The distribution of this growth around the world has changed, however: compared with last April’s projection, some economies are up but others are down, offsetting those improvements. Continue reading “A Firming Recovery” »
July 21, 2017
After two decades of steady growth, Uganda’s economy has slowed, and life for Ugandans is not improving fast enough.
Drought in the Horn of Africa, regional conflict, and slow credit growth have contributed to this decline, with per capita growth falling to ½ percent from an average of 5 percent for the past 20 years.
In this podcast, the IMF’s Mission Chief for Uganda, Axel Schimmelpfennig, says that some strategic infrastructure investment, better debt management, and tapping into Uganda's new-found oil reserves could help turn the economy around.
“In our estimates the revenues could range on an annual basis from about ½ percent GDP initially to about 4 percent at peak production, he says. “The challenge that many oil producers face is to manage this well.”
Schimmelpfennig says the government is planning to start oil production in 2020, and reap the benefits for almost 30 years.
Schimmelpfennig adds that the Ugandan government is focused on the efficiency of its public investment. “By picking the right projects, making sure they are prepared the right way and executed properly, at the end of the day, infrastructure investment can give Uganda high growth,” he says.
In the meantime, Schimmelpfennig says, the government has plans to increase revenue collection. The IMF has been helping the country improve its tax collection including that of international companies doing business in Uganda.
“It’s a global phenomenon, actually—companies can choose the way they structure their businesses—if they want to pay taxes in Uganda or somewhere else. So, you want to make sure that companies pay taxes for the activities in your country.”
July 19, 2017
Since the adoption of the United Nation’s Sustainable Development Goals (SDGs) in 2015, we at the IMF have supported countries to reach their goals through policy advice, training, and financial support. Results will accrue over time, and we already see some notable progress. Continue reading “IMF Support for the United Nations’ Sustainable Development Goals” »
July 17, 2017
Vietnam’s demographic dividend is fast turning into a handicap.
For decades, working-age Vietnamese made up an expanding share of the population, boosting economic growth and helping to keep retirement and health spending in check. Continue reading “Chart of the Week: A Golden Aging for Vietnam?” »
July 14, 2017
Corruption can lead to pervasive distrust in government, generating violence, civil strife, and conflict. And the results are devastating for people.
Another problem is that corruption is costly—particularly for those who are already worse off. IMF research shows that in countries with greater levels of corruption, infant mortality and dropout rates are especially high, partly due to less spending on health and education. Reduced investment in these areas tends to hurt poor people the most, and contributes to higher inequality. Continue reading “Corrosive and Costly Corruption” »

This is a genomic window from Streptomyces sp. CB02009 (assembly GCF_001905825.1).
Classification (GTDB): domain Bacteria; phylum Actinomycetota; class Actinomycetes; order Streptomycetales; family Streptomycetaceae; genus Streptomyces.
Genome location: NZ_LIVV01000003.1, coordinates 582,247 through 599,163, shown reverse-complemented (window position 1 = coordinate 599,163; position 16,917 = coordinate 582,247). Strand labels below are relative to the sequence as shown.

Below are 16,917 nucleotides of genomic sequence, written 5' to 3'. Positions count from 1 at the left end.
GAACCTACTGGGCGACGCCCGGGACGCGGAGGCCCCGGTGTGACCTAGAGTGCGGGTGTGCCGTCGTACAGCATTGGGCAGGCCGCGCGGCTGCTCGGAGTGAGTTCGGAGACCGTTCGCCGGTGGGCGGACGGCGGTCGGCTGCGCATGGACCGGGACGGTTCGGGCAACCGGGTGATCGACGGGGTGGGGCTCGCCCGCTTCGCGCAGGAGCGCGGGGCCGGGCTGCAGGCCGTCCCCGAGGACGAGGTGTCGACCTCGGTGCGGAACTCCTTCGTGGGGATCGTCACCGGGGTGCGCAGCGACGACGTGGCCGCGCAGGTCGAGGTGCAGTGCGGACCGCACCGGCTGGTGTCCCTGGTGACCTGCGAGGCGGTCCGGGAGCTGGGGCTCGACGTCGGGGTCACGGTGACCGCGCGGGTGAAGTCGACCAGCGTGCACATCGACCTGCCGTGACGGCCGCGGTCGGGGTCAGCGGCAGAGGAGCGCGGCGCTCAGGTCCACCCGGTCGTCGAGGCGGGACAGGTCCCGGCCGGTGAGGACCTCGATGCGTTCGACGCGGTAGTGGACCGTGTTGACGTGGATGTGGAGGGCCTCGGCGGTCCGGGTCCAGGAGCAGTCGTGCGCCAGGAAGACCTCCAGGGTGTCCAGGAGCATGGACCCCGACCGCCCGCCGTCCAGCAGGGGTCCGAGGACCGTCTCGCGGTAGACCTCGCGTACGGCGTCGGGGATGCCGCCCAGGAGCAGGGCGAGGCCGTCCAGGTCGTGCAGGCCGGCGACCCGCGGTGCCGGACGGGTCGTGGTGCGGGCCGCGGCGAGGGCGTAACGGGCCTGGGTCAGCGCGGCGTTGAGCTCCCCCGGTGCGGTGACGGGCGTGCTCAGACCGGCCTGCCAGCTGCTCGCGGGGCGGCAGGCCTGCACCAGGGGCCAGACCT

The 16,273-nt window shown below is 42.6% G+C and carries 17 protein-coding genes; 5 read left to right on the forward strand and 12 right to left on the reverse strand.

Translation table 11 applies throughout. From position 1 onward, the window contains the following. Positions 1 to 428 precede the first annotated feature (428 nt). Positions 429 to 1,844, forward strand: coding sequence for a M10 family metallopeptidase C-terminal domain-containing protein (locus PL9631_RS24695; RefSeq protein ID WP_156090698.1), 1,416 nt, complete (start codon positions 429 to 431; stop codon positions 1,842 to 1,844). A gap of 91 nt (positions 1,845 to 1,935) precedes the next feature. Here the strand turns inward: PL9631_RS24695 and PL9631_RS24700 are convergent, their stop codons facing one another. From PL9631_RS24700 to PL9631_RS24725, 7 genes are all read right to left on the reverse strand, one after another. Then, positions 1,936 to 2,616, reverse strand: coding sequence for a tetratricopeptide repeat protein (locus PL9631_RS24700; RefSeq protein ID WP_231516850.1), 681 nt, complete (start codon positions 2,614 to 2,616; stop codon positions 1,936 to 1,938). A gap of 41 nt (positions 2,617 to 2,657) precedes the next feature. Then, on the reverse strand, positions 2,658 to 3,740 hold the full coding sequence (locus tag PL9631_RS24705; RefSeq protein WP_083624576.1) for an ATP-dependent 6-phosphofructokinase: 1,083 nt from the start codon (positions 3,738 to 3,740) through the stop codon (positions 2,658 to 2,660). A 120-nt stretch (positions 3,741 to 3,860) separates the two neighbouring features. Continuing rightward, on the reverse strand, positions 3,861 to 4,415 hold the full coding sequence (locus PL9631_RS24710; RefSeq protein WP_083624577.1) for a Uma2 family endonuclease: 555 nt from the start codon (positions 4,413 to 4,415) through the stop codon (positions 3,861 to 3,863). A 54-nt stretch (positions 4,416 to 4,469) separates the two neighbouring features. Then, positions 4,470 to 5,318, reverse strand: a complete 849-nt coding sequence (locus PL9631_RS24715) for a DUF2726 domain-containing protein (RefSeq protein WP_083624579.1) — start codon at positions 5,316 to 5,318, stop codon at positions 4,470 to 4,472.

July 13, 2017
Asia today is the fastest-growing region in the world, and the largest contributor to global growth. It has six members of the Group of Twenty advanced and emerging economies, and its economic and social achievements are well recognized.
But 20 years ago, July 1997 marked the beginning of the Asian Financial Crisis, when a combination of economic, financial and corporate problems triggered a sharp loss of confidence and capital outflows from the region’s emerging market economies. The crisis began in Thailand on July 2, when the baht’s peg to the dollar was dropped, and eventually spread to Korea, Indonesia and other countries. Continue reading “What We Have Seen and Learned 20 Years After the Asian Financial Crisis” »
July 11, 2017
Economists tend to agree on the importance of competition for a sound market economy. So, what’s the problem when it comes to governments competing to attract investors through the tax treatment they provide? The trouble is that by competing with one another and eroding each other’s revenues, countries end up having to rely on other—typically more distortive—sources of financing or reduce much-needed public spending, or both. Continue reading “Peer Pressure: Tax Competition and Developing Economies” »
July 10, 2017
Think Londoners and New Yorkers have it bad when it comes to sky-high house prices? Residents of Oslo have reason to gripe, too.
House prices in the Norwegian capital are among the world’s highest, as measured by the average cost of a home relative to household median income. Prices in Oslo are perhaps the most visible symptom of a real estate boom across the oil-rich, Nordic nation of 5.2 million people.
July 7, 2017
If sunlight is the best disinfectant, as US Supreme Court Justice Louis Brandeis once famously said, can it also be a money maker? We have tried to quantify the financial gains from greater transparency that emerging market countries can achieve.